Embracing Oblivion is available via Punishment 18 Records now!

https://www.facebook.com/ChronosphereGr

9/10

RingMaster 16/06/2014

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Axegressor – Last

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Thrash metal with the hostility and ravenous jaws of a rabid horde is the bestial sound which roars away in the hands and skills of Finnish metallers Axegressor, epitomised and taken to its strongest level to date on new album Last. The nine-track fury is an exhausting and thrilling onslaught of passion and thrash rabidity, maybe an encounter so well seeded in its inspirations to lack a strong vein of originality but holding an invention and craft to its contagious ferocity which easily make the band stand apart from the rest and pushes them towards the frontline of the genre.

Formed in 2006, the Turku quartet of vocalist Johnny Nuclear Winter, guitarist Seba Forma, bassist/backing vocalist Aki Paulamäki, and drummer Atte Mäkelä took influences from authentic thrash metal into their own ideas, impacted upon by bands and sounds they had been listening to since their teens. Alongside that flavouring, experiences from ten to fifteen years playing in various metal bands adds to a mix which is impressively accomplished and exciting as evidenced by the new album. Over the early years the band grew a potent and increasingly growing fanbase and reputation in their homeland, helped by shows supporting the likes of Dark Tranquillity, Legion of the Damned, Onslaught, Soilwork, and Municipal Waste. At festivals too the band has only done themselves good whilst previous albums, debut Command and its successor Next in 2007 and 2011 respectively, after first EP Axecution a year into its life, confirmed and accentuated the impact of the emerging Axegressor. The Listenable Records released Last is the band’s greatest moment so far and the expected trigger for the band to much bigger things.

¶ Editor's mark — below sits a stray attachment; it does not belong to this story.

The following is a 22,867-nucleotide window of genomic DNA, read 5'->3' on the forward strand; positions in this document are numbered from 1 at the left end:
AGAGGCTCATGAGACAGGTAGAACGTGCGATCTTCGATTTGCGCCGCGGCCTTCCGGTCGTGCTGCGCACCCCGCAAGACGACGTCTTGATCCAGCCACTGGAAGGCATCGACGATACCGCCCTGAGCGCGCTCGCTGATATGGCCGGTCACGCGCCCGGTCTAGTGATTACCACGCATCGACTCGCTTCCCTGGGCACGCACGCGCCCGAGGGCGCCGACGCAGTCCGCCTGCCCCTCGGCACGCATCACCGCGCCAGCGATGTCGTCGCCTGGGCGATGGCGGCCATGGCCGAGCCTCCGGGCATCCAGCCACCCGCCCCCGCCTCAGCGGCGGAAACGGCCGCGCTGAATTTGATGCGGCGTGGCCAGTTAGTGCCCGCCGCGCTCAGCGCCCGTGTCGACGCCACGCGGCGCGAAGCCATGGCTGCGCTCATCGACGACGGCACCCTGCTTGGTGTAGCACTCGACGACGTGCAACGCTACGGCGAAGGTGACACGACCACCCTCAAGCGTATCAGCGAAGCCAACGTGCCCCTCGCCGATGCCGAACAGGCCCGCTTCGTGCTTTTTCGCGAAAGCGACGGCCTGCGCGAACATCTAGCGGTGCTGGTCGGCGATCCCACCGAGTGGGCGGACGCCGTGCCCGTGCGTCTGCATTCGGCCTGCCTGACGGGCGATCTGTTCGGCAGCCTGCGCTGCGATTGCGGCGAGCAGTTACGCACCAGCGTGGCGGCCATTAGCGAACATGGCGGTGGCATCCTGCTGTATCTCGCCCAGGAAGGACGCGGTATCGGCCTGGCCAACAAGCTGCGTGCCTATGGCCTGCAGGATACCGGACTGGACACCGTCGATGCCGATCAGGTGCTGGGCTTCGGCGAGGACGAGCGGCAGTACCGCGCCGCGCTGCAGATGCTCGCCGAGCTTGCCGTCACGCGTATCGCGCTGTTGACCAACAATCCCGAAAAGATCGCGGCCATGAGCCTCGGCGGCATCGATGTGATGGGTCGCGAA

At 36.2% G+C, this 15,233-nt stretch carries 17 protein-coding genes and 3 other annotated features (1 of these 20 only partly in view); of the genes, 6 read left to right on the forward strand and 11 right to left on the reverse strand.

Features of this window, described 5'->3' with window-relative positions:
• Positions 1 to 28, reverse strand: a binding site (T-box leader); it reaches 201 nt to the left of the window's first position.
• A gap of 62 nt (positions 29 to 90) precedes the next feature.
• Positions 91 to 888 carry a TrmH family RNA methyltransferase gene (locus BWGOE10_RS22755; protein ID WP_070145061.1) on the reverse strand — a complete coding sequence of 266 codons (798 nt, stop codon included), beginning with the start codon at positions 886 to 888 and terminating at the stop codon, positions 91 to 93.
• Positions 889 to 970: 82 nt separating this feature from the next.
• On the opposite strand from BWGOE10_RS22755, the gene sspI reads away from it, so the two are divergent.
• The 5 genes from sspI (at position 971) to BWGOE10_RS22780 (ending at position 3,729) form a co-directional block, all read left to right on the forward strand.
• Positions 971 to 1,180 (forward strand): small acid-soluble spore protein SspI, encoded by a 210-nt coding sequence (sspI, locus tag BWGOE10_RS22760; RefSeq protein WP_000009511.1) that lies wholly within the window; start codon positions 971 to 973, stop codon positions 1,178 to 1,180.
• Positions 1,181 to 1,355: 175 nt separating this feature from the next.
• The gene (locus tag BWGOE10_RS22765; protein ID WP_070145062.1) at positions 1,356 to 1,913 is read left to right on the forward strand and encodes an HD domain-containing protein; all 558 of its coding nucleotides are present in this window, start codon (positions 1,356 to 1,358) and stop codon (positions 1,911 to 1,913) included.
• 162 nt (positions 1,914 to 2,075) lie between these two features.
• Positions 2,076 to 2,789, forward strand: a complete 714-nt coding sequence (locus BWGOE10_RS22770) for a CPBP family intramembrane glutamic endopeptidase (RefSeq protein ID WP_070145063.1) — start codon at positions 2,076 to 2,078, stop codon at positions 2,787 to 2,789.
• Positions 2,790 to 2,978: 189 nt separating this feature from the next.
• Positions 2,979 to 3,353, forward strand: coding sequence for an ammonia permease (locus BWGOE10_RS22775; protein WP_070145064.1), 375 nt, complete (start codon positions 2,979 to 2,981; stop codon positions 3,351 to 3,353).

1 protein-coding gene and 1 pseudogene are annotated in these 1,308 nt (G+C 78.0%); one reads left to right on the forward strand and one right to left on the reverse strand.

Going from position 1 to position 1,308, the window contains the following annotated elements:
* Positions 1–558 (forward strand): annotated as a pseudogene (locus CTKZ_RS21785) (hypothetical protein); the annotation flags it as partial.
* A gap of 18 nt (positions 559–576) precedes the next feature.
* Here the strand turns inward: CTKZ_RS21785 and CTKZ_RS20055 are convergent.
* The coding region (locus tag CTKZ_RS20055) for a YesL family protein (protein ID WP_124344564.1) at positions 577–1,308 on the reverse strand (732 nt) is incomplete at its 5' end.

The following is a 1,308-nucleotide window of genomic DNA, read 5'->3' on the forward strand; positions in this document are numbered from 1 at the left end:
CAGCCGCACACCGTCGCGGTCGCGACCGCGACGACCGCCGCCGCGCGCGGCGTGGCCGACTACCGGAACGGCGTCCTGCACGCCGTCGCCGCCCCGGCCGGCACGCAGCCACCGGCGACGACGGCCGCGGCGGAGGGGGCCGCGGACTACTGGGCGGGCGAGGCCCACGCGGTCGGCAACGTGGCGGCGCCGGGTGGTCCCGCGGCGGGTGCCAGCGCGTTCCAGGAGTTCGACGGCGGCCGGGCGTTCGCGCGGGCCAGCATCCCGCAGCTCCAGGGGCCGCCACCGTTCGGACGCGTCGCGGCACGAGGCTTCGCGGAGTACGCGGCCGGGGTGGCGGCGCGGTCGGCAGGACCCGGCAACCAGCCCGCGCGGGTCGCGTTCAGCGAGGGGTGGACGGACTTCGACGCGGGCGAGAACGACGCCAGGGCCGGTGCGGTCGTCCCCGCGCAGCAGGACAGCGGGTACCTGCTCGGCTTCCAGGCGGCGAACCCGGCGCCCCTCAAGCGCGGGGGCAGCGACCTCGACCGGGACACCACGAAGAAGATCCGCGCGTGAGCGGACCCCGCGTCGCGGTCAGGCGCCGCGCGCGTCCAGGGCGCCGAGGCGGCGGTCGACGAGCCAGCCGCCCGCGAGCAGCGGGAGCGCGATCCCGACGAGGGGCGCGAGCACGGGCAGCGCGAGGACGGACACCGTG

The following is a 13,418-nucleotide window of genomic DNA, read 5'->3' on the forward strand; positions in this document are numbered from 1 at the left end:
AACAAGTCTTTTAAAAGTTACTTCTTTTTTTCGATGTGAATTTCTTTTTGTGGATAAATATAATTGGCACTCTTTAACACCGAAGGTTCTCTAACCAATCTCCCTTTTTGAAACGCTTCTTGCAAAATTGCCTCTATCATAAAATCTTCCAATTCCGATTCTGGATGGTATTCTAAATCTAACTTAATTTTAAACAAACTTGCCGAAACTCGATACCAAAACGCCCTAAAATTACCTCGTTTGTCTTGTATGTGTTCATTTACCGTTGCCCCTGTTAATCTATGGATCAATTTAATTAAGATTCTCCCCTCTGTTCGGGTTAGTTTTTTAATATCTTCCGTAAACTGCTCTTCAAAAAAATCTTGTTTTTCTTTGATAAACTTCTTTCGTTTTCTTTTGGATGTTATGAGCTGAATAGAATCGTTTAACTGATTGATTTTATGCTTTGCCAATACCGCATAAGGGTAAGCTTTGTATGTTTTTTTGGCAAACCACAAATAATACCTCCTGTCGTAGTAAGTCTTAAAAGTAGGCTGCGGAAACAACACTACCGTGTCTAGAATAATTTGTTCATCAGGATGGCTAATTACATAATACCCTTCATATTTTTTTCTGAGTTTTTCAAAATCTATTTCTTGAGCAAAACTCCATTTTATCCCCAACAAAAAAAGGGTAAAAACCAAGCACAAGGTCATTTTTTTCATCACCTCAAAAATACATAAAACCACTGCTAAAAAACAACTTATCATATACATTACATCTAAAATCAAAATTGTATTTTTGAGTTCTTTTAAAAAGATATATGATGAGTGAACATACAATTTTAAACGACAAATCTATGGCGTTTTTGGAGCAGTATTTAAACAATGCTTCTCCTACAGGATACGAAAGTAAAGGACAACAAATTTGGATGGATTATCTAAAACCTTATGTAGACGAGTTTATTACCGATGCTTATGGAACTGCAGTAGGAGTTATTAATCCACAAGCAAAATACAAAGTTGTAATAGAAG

From the opening Freedom Illusion, band and album has attention and thoughts engrossed and eager to explore the voracious cover_lenticements ahead. Heavily striding riffs and sinew swung rhythms engulf ears first within which for the first and definitely not the last time the great savage predatory sound of the bass thrills and bewitches. It is a formidable and commanding start, nothing flash or explosive but everything that is compelling and anthemic for appetite and passions. Once the vicious rasping vocals leap from the shadows a switch is flicked and energy and tenacity is lit up as the track charges with teeth bared and aimed for the jugular of the senses. It is a seamless and captivating move, accompanying group shouts and the sonic invention of the guitars irresistible. The song continues to mix up its gait, at times swamping the body like a swarm of insidious hornets in sonic flight and at other moments prowling around with a bear like intent weighing up its next move.